Principal Investigator: Dr Ashley Coutu (Pitt Rivers Museum)
Co-Investigator: Dr Tabitha Kabora (University of York)
An AHRC / NERC project funded by a grant of £125,000 as part of the Hidden histories of environmental science: Acknowledging legacies of race, social injustice and exclusion to inform the future scheme.
The impact of British colonial rule on the landscapes and communities they controlled in countries such as Kenya and Nigeria has had far reaching effects on people's perceptions of what constitutes natural landscapes and how people interact with and manage their environments. These colonial legacies have raised further challenges in contemporary attempts to improve inclusion in addressing environmental issues due to the legacies of exclusion and racism that have hampered efforts to engage diverse communities in environmental sciences and in environmental justice agendas. Anthropological collections such as those in the Pitt Rivers Museums (PRM), containing a wide range of biological materials, objects, photographs and manuscripts collected by colonial scientists, have created a wealth of archives relating to the environmental histories of these landscapes, and importantly about indigenous knowledge systems, many which have been lost through the process of colonisation. Utilising these archives, the project aims to explore the link between colonial science perspectives and the different value systems placed on ecological knowledge that resulted in these legacies of exclusionary environmental histories.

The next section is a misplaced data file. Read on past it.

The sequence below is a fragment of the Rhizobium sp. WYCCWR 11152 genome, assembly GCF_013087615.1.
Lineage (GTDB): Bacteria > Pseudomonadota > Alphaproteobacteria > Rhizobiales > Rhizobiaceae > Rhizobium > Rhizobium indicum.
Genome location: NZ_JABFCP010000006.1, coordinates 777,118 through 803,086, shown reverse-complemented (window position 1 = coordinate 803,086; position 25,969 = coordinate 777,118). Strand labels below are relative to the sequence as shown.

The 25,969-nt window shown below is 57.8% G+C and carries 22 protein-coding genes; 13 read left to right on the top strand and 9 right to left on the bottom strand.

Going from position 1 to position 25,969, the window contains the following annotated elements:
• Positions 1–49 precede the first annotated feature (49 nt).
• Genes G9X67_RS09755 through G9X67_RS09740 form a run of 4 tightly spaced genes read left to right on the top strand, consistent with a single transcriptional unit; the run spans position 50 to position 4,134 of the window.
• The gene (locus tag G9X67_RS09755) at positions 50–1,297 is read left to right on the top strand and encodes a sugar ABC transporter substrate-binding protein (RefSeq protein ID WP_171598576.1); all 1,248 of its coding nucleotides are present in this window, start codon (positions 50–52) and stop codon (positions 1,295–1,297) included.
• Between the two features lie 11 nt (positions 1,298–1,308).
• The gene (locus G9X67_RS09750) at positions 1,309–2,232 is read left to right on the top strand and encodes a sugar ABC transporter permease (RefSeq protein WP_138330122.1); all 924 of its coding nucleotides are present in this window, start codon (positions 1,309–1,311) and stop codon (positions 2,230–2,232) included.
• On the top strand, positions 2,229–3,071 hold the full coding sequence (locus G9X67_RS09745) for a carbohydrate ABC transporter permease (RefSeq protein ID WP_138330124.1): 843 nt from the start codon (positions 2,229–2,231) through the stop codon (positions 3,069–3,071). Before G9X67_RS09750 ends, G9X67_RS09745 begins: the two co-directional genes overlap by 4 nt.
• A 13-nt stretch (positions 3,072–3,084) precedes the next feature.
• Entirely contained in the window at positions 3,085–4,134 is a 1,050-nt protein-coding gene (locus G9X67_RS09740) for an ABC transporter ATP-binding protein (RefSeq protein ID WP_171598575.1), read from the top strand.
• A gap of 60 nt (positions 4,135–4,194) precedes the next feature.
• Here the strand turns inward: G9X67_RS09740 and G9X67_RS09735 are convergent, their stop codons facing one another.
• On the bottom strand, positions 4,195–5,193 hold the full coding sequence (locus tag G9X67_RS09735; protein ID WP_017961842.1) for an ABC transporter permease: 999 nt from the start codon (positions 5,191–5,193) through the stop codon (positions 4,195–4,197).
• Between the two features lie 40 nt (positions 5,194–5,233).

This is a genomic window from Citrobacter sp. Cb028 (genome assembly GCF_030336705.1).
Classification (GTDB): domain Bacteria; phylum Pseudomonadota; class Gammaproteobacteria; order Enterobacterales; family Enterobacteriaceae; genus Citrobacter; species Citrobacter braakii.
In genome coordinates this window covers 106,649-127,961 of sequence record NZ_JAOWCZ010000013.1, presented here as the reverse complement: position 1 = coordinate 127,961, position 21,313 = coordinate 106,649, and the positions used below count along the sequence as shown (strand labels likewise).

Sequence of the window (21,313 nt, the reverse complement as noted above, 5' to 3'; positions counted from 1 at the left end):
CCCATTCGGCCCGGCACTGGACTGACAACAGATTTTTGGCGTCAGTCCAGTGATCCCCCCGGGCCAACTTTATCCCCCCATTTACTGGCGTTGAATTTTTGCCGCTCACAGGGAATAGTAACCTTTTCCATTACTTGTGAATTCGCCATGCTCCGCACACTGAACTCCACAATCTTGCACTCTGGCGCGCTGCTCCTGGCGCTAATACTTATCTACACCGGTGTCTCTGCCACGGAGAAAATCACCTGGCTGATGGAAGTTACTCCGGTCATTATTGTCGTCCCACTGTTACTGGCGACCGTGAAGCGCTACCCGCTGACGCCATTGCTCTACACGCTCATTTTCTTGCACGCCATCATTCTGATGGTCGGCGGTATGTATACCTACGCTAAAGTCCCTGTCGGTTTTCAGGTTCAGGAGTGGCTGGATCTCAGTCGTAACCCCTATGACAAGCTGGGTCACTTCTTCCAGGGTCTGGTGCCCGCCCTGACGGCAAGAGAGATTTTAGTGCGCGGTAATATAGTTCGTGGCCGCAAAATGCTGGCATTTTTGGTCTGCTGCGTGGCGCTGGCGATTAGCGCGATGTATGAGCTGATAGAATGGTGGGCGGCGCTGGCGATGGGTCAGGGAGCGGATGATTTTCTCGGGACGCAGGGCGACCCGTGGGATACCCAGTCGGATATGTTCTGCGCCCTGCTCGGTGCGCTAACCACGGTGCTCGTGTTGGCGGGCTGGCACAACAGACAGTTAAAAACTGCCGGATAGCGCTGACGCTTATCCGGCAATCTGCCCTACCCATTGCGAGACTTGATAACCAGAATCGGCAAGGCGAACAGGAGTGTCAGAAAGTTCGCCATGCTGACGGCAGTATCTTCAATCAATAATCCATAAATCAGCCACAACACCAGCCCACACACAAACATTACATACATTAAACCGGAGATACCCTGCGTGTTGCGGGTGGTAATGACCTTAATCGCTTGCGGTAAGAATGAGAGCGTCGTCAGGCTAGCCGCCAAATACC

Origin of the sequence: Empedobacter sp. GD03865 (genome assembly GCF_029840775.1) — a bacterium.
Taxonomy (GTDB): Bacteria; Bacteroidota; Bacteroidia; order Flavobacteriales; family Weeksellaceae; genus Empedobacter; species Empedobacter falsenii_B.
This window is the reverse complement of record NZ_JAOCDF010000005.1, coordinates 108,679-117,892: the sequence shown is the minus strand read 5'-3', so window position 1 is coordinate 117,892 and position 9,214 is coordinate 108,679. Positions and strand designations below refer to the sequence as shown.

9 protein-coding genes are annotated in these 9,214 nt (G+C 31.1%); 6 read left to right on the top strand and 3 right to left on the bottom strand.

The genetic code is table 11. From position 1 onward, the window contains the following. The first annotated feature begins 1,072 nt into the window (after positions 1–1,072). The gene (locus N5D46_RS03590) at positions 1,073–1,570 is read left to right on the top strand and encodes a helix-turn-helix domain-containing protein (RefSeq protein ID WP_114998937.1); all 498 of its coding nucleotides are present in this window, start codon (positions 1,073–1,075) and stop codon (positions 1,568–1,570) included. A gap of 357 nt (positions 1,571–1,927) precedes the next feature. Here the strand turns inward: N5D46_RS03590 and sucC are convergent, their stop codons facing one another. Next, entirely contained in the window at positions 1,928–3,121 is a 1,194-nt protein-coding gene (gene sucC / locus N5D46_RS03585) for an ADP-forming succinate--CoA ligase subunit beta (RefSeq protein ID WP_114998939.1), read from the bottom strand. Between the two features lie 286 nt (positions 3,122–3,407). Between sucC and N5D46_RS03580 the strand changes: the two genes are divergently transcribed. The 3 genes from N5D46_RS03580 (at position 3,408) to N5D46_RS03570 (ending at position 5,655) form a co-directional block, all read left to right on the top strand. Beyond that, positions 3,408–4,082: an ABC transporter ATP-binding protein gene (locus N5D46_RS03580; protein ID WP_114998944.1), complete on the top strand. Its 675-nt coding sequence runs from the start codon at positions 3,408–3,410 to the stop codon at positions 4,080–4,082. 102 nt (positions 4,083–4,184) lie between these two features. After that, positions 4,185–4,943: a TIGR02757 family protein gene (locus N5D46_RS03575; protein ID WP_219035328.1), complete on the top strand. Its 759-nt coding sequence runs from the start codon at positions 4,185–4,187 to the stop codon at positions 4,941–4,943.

The project will address three main questions:
1. How is environmental history materialised through objects and photographs collected by colonial officers and scientists held in museum collections?
2. How are landscapes and natural resources valued differently from diverse cultural perspectives and how did actions of colonial governments affect ecological knowledge and land use which create these environmental histories?
3. What sustainability solutions do the collections from Africa hold to respond to current environmental challenges? What does the forgotten past teach us about a better future?
To address these questions the project will use a series of workshops to bring together a group of contributors across different disciplines and cultural backgrounds to interact with collections of materials from Kenya and Nigeria. Our project brings together academics in anthropology, archaeology, and environmental science alongside freelance journalists, artists, NGOs and museum curators. Through the use of digital methods developed at the PRM for conducting object handling sessions, the contributors at the workshop will be able to engage 'live' with the museum collections that have been put together and evaluate the themes and identify key connections that help answer the research questions posed. These will then be developed into outputs such as exhibitions, public engagement activities, interdisciplinary databases of the curated collections and frameworks for improving engagement in, and perceptions of, environment sciences across disciplines and cultures in the UK.
Workshops and Contributors
We will convene four hybrid (virtual and in-person) workshops with a group of contributors over 12 months (January - December 2022) to engage with objects and photographs from the PRM collections (See Attachment ‘Visual Evidence’ for example of PRM object and photograph to be used in the workshops). The themes are currently broad: once the project is funded, PI Coutu and CoI Kabora will narrow themes based on research in the collections and interest of the participants: